Founded by Mary Lyon in 1837, when higher education for women was itself a revolutionary idea of “diversity and inclusion”, Mount Holyoke College is the nation's oldest continuing institution of higher education for women. Today whether or not you experience Mount Holyoke as a diverse institution depends largely on what social milieu you hail from and what categories of diversity you take time to consider, but the college's commitment to engaged diversity is active and forward moving and that commitment also extends beyond our own gates. Over the last decade Mount Holyoke has helped to raise the bar on this mission for other liberal arts colleges - particularly in the Northeastern US.
Our percentage of faculty of color (24%), and of junior faculty of color (47%), are among the highest among liberal arts colleges - we celebrate and value this hiring commitment. This year MHC became the top ranking liberal arts college with respect to the number of black full time faculty members (18).
Mount Holyoke attracts post-docs from underrepresented groups for one-year fellowships. This program not only bolsters our faculty with young, energetic scholar/teachers, it allows fellows to get a taste of teaching and scholarship at a liberal arts college. Depending on departmental needs and available funding, the College may hire 1-3 CFD fellows per academic year. MHC has had a long-standing tradition of bringing a Five College Fellow to campus annually to spend a year finishing his or her dissertation while concurrently teaching one course at the college. Membership in the Consortium for Faculty Diversity at Liberal Arts Colleges offers both support and forum for the promotion of this mission.
Consortium for High Achievement and Success (CHAS)
Mount Holyoke has spearheaded several initiatives for the Consortium for High Achievement and Success (CHAS), a consortium of 41 liberal arts colleges who are working to promote achievement, satisfaction, and engagement of Black and Hispanic students. MHC led CHAS's initiative to bring leading scholars on stereotype threat to campus (Claude Steele, Josh Aronson, Goeff Cohen) and hosted the first CHAS meeting of science faculty (May, 2005).
Consortium on Financing Higher Education (COFHE)
Thirty-one private colleges and universities participate in COFHE to support a common commitment to providing exceptional educational opportunities to highly talented students, and share strategies for best practices in fiscal management.
The attention being paid to diversity by colleges across the country that have been historically institutions of exclusive elite white populations is thankfully on the increase, but very little is still being done to promote higher education for students of all races from low-income families. Mount Holyoke is in some notable ways an exception: 22% of our domestic students are drawn from the bottom economic quintile of the population.
In 2006 Mount Holyoke was chosen to be one of eight highly selective colleges to work with the Jack Kent Cooke Foundation to improve access to a four-year education for community-college students from low- and moderate-income families. Participating colleges have committed a total of $20-million in financial aid and other resources, and the foundation is contributing an additional $6.8-million. The eight colleges, both private and public, were chosen from a pool of 48 institutions that submitted grant proposals. Each college has become part of the foundation's five-year study that will track their effectiveness in recruiting and retaining high-achieving community-college students.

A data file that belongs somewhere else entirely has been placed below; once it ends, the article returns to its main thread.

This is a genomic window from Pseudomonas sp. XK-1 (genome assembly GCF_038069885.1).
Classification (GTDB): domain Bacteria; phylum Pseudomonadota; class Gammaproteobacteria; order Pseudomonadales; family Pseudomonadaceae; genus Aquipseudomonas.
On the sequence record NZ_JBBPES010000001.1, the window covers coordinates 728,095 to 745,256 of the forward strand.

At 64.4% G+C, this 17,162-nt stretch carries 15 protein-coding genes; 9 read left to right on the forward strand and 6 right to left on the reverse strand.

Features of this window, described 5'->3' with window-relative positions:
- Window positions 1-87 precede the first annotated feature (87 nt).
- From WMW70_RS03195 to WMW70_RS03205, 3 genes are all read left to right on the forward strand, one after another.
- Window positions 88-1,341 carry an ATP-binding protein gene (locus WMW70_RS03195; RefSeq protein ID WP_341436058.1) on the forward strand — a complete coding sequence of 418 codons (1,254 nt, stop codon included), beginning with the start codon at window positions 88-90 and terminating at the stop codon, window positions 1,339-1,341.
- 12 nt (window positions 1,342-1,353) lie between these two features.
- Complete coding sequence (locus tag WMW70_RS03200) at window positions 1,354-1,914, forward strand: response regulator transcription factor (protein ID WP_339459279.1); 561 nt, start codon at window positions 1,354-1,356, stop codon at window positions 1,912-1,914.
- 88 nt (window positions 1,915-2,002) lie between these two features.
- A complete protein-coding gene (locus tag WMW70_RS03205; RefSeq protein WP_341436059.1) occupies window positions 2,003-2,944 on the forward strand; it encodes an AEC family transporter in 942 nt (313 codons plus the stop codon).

Center for Global Initiatives
Mount Holyoke also has long been at the forefront of providing a global education. The McCulloch Center for Global Initiatives was founded in 2004 to unite Mount Holyoke's wealth of international programs and people, and implement a coherent vision for education for global citizenship. The center continues it’s innovative work to advance understanding of global problems and solutions from cross-disciplinary, cross-cultural, and cross-national perspectives. Through its programs, students and faculty members engage critically with an increasingly global world.
Women's Education Worldwide
Founded in 2003 by Mount Holyoke and Smith Colleges, two of the original "Seven Sisters" of U.S. higher education, Women's Education Worldwide is an international initiative which brings together an alliance of 46 institutions of higher education from around the world committed to advancing the cause of educating women.
Community-Based Learning (CBL)
On March 30, 2007 the Community-Based Learning Program at Mount Holyoke College celebrated its Tenth Anniversary. Mount Holyoke's CBL leads the way among peer institutions in the number of CBL courses offered each year, and its subsequent enrichment of the college's liberal arts curriculum. CBL enhances students' understanding of public concerns and fosters their leadership, citizenship, and advocacy skills - engaging students and faculty in issues of inclusion, diversity, understanding and talking across difference as they work closely with over 2 dozen local community partners. Beyond the Green: Liberal Learning through Community Partnerships (video clip).
Take the Lead! Teen Program
Take the Lead! is an innovative, intensive four-day conference hosted by Mount Holyoke College that gives young women the tools to turn their ideas for social change into action. The program, now in its seventh year, has inspired and equipped scores of young women to design and implement projects that address a wide range of social and political issues. More about Take the Lead!